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Beef and Chicken Kebabs with an Asian Flair

May 19, 2012

These mini morsels are filled to the brim with flavor to punch you in the mouth and make your tummy say “mmmm”. Now that spring has given way to summer in my neck of the woods my grill will be going pretty much non-stop until snow threatens, with the occasional pause for a tornado siren.

 

I like to use more than one type of meat when I make kebabs to keep the flavors varied. The meats pair differently with the vegetables, makes you notice a new nuance to the flavors, plus it keeps you from getting bored.

 

For this afternoon I used chicken thighs and beef sirloin. My veggies are mushrooms (a fungus I know, but I don’t hold that against them – I’m still waiting on one to make me 10 feet tall), yellow and orange peppers (if you only use green you don’t know what you’re missing, the other colors are sweet and better for you), and onions.

 

For the best flavor layering, marinate both the meat and the veggies.

 

Ingredients for Two people

  • 1 lb sirloin steak
  • 1 lb chicken thighs, boneless/skinless
  • 1 16 oz container of white button mushrooms
  • 1 medium sweet yellow onion
  • 1 each orange and yellow bell pepper

 

Marinade

  • 6 Tbs olive oil – don’t use the expensive stuff! (doesn’t matter for marinades) 6 Tbs Soy Sauce (braggs liquid amino for GF)
  • 1 Inch freshly grated ginger, skin on (doesn’t matter for marinades)
  • 3 cloves freshly grated garlic
  • 1/2 tsp white pepper
  • 2 Tbs Mirin
  •   Optional: toss in some red pepper flakes for a little heat

 

This is a gluten-free and low carb recipe so long as you check your soy sauce or use Bragg’s Liquid Amino instead.

 

Hardware

  • Skewers, metal or wood
  • Note: if using wood, be sure to soak them in a pitcher of water for 30 minutes prior to grilling
  • Tongs
  • Zip top bags (3 – chicken, beef, veggie)

 

 

Marinating Meat and Veggies

Marinating Meat and Veggies

Cut your veggies into 1″ square pieces, larger/smaller is fine as long as everything is relatively the same size in relation to one another. This aids in cooking to a uniform doneness in the same amount of time. Place the veggies together in a zip top bag with half the marinade. Hack up your steak into 1.5 inch pieces, this will let you control the temp a bit if you don’t want it well done. We do medium around our house. Cut the chicken into half-inch wide strips, these will be skewered twice through each piece to minimize slipping and spinning.  The muscle fibers in the thigh plus the additional lube from the olive oil make these little buggers slippery. Marinate in the fridge for 1 to 8 hours.

 

Now for the gloriously messy but oh so fun part: poking things with sharp sticks!  Now if you are a stick poking novice, let me give you a word of advice. Place the item to be skewered on a cutting board and poke the stick down into the item so the cutting board takes the residual poke, not your hand. If you are a little braver, you can try holding the skewer-ee in two wide-spread fingers and aim the skewer into the space between your own meaty bits (ie. your fingers).  Perhaps I should have said this first, only put like items on skewers!  But it looks so pretty to alternate between meat and peppers, and ooh look at the colors. I hear you, but that only works in movies and cook book photos. Do you want charcoal for onions?  Do you want overcooked beef or under cooked chicken?  Yeah, me either.  So put your veggies together. These take the least amount of time to cook. Put onions and peppers together, chicken by itself and beef by itself.  Another important lesson: leave space between the food.  Ever wonder what exactly the magic is about kebabs??  Surface area! More edges for flavor to seep in, now don’t mess that up by overcrowding your skewers. You’ll also risk uneven cooking, see above note about over/under cooked.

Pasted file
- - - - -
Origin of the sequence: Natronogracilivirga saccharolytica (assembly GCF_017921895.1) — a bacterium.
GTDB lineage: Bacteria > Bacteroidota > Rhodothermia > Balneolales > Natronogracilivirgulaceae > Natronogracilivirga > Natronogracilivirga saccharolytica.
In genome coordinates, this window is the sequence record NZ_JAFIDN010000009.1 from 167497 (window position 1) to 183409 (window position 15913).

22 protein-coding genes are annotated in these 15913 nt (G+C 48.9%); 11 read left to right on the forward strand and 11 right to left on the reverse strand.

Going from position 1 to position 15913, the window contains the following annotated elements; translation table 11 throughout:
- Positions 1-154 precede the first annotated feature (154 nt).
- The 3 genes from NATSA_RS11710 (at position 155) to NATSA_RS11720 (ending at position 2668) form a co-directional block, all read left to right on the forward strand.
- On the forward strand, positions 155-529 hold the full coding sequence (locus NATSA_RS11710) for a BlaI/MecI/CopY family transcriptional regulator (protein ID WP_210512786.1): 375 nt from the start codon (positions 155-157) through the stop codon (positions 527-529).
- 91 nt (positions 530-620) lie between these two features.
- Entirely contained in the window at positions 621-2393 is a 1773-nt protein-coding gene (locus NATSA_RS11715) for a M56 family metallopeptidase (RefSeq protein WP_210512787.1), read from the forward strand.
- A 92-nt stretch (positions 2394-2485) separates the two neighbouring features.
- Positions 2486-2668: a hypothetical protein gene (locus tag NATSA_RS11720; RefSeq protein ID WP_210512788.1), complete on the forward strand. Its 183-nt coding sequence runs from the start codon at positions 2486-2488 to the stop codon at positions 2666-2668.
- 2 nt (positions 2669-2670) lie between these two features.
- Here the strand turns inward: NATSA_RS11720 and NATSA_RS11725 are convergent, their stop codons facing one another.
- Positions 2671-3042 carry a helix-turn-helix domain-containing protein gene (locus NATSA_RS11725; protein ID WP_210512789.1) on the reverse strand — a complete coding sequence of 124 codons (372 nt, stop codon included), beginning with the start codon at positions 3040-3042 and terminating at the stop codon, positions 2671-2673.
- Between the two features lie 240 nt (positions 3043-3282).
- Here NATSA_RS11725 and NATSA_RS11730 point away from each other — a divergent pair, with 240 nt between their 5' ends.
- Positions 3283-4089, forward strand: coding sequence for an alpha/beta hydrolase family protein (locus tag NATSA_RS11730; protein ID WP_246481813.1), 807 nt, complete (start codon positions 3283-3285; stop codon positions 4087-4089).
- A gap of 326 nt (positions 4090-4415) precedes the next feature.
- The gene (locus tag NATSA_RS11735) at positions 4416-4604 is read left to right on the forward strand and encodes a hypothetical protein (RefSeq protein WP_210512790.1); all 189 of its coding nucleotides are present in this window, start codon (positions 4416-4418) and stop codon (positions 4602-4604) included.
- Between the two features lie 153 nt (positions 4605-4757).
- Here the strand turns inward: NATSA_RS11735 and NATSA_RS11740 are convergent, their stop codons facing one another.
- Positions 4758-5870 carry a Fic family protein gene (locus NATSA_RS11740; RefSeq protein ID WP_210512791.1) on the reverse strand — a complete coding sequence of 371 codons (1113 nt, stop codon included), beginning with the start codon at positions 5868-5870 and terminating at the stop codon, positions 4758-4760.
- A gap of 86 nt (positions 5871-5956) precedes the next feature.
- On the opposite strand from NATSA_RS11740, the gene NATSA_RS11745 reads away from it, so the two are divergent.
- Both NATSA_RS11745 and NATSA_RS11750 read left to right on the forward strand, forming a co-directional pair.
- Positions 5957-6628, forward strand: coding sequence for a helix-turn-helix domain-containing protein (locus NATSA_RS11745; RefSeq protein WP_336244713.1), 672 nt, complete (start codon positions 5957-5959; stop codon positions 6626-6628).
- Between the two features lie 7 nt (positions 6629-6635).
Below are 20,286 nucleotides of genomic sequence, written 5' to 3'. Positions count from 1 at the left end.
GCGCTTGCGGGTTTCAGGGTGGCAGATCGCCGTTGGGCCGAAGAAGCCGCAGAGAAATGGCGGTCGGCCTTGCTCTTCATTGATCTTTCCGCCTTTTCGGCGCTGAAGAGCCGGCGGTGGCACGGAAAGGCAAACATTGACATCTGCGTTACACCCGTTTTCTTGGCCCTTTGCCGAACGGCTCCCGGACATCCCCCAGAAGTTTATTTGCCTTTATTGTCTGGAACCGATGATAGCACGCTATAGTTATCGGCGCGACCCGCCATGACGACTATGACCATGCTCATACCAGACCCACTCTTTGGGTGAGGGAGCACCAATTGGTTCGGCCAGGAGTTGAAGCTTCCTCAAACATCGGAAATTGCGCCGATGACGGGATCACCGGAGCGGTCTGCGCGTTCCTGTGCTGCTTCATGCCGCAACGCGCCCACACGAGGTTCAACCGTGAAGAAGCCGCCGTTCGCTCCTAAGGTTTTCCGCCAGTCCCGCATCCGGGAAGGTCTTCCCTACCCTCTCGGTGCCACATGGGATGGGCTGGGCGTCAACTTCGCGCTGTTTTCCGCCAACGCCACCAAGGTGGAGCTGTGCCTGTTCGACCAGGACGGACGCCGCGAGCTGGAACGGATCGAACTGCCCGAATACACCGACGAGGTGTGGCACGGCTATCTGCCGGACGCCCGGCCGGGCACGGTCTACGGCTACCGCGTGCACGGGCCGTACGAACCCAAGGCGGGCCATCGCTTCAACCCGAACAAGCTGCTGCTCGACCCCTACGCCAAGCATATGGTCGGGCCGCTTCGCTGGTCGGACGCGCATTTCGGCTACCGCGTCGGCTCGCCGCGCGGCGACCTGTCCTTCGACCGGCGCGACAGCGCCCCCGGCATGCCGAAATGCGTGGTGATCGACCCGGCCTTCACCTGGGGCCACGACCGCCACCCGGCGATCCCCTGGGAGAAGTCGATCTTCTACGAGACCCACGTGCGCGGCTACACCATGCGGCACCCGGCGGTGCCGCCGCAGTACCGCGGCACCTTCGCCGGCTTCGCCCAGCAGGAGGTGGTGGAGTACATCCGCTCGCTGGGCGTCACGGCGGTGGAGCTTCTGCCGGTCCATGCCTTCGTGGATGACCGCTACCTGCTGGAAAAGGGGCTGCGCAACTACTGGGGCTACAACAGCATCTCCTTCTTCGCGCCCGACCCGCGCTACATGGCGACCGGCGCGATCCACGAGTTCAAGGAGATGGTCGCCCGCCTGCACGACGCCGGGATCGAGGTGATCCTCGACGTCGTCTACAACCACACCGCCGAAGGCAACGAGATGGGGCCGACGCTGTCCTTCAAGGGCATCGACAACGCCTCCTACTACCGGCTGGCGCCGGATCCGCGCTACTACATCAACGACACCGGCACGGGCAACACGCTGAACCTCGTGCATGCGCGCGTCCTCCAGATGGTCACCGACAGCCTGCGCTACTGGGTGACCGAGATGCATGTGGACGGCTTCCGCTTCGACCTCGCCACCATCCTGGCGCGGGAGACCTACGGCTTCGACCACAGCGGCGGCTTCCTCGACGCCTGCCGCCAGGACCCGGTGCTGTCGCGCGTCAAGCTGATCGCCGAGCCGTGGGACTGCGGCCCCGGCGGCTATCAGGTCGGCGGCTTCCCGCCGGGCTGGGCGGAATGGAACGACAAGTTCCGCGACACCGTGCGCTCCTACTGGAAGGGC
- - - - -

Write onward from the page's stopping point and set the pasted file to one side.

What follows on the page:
Now, fire! No, not the cannons – the kebabs. Get thee to the grill. You know your grill best, get a temp good for chicken (usually hotter than for beef) and watch everything closely. Now here’s a little secret you might not know about meat: it will release itself from the cooking surface it’s sticking too when it’s nearly done! Now if you didn’t use any lube at all, it may just plain ole be stuck, but this general principle applies to most cooking methods – that’s why breading stays stuck to the frying pan when you fiddle with your meat too much, but if you wait till a side is done to flip you retain your coating.

 

The mushroom will come off first, then other veggies, beef and chicken last.

 

Cooked Kebabs

Cooked Kebabs

Let the meat rest for 5 minutes tented in foil.  Use a wide-set fork and start pulling the pieces off from the bottom, working your way up – steady the skewer on a cutting board (not the one from the raw food!!) to prevent any accidental stabbings. Serve with pita and a sauce of your choice.  Happy noming!

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